Matthew Bui awarded anti-racism grant

Source: School of Information


Matthew Bui

Matthew Bui, assistant professor at the University of Michigan School of Information, and his colleagues were awarded an anti-racism grant from the U-M Office of the Vice President for Research. The funding will be for one year.

Bui’s project focuses on “Asians in Southeast Michigan: Information Networks and Placemaking as Responses to Racist Violence (1980s-present).” The project maps the emergence of multiple Asian ethnoburbs, or suburban areas with clusters of a particular ethnic group, in southeast Michigan. The researchers will examine how racist violence shaped, and continues to shape, suburbanizing Asian Americans’ relations with other communities of color.

“If we truly want to achieve equity and justice for all, it is absolutely essential that we gain a deeper understanding of the complex racial inequalities that are embedded in nearly every facet of our society,” said Trachette Jackson, assistant vice president for research, and mathematics and diversity and social transformation professor.

Bui and his colleagues — Anne Cong-Huyen, director of digital scholarship at U-M Library and affiliate faculty in the Digital Studies Institute, Ian Shin, U-M assistant professor of history and American culture, and Anthony Vanky, assistant professor at Columbia University— were one of eight research teams receiving funding to explore persistent racial disparities embedded in systems.

“We want to understand the movement of people from one area to another, particularly after or around the same time as a racially violent flashpoint in Michigan’s history,” says Bui.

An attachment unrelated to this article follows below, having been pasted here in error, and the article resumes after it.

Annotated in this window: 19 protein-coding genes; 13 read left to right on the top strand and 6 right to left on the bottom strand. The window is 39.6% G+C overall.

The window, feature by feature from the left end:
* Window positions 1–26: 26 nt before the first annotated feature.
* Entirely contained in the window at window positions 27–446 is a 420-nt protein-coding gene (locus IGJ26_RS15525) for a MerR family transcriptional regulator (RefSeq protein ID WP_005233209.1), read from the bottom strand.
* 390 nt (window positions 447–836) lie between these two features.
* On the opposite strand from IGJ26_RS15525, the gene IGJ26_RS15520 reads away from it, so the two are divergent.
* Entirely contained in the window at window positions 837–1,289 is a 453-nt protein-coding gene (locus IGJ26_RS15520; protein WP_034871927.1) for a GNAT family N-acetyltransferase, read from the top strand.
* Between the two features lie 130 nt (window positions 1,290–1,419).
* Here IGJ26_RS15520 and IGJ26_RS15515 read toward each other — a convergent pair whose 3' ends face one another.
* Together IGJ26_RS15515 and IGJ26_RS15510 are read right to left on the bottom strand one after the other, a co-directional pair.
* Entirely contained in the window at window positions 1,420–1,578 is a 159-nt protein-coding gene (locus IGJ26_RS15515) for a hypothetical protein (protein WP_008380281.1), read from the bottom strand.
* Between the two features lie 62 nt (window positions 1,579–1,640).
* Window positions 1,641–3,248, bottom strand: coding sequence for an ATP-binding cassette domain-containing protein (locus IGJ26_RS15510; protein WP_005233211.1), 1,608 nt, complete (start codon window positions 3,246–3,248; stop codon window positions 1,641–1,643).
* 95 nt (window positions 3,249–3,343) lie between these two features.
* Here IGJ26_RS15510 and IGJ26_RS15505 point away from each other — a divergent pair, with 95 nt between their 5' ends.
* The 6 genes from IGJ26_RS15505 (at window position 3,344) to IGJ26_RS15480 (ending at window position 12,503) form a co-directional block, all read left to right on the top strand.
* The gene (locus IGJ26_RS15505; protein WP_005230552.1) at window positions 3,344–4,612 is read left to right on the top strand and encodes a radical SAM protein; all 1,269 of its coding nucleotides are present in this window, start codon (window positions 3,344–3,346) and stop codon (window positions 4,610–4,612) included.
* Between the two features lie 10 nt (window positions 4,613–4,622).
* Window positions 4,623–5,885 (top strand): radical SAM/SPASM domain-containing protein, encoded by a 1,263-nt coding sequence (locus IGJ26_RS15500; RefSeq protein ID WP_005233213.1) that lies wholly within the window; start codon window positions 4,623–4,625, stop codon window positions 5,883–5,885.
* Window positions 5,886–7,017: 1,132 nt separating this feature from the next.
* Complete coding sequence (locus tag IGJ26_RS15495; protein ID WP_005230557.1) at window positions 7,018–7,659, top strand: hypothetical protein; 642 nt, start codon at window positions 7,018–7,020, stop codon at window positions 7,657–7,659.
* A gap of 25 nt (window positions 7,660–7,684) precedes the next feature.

They are especially interested in how information was shared within Asian communities before the age of digital technology, and how it might have influenced Asian migration out of Detroit. For instance, what sorts of information sharing occurred after the targeted killing of Vincent Chin forty years ago? How and why did Asian communities come to settle in places like Troy, Madison Heights, Novi, and Hamtramck thereafter?

“In the contemporary moment, there’s a lot of information networks that we can observe,” he says. “But in the 1980s, while there weren’t Facebook neighborhood groups, there were still local and ethnic media outlets. There were also community groups and peer-to-peer networks for information sharing and community building. What types of stories did they share? How did they impact the physical, cultural, and political imprint of Michigan’s Asian communities today, notably one of the fastest growing voting blocs, in Michigan and nationally?“

The team wants to uncover how Asian communities responded to racial violence, the complex interactions between Asians and other communities of color, and how certain violent events might have prompted Asians to move out of Detroit neighborhoods to form new ethnoburbs.

During the next year, the team will get a feel for how information was shared during this time within Asian communities. Bui notes that a lot of this network sharing hasn’t been well-documented, so they are turning toward novel data sets to uncover social networks.

One such approach is to look at Yelp or Google Maps data on Asian restaurants, says Bui. This data can tell a story about the current presence of Asian-owned businesses or social hubs. Using these online data sources, the team will find Asian restaurants and create a map of Asian ethnoburbs.

They are also hoping to create a multimedia record of these communities, whose histories often have been erased for their project. Bui and colleagues are partnering with Asian community organizations to collect oral histories and use community group archives to reconstruct the history of Asians in Southeast Michigan, to hopefully be shared in a public exhibition and archive.

Their goal is to highlight how community-engaged, data-driven research can uplift communities that have been minoritized in the past. They hope that their work can be a way to document Asian histories, reflect on racist violence, and advocate for communities.

“We’re trying to document parts of history that have been erased or reduced and flattened, and to understand how this history shapes the present day and communities,” says Bui.

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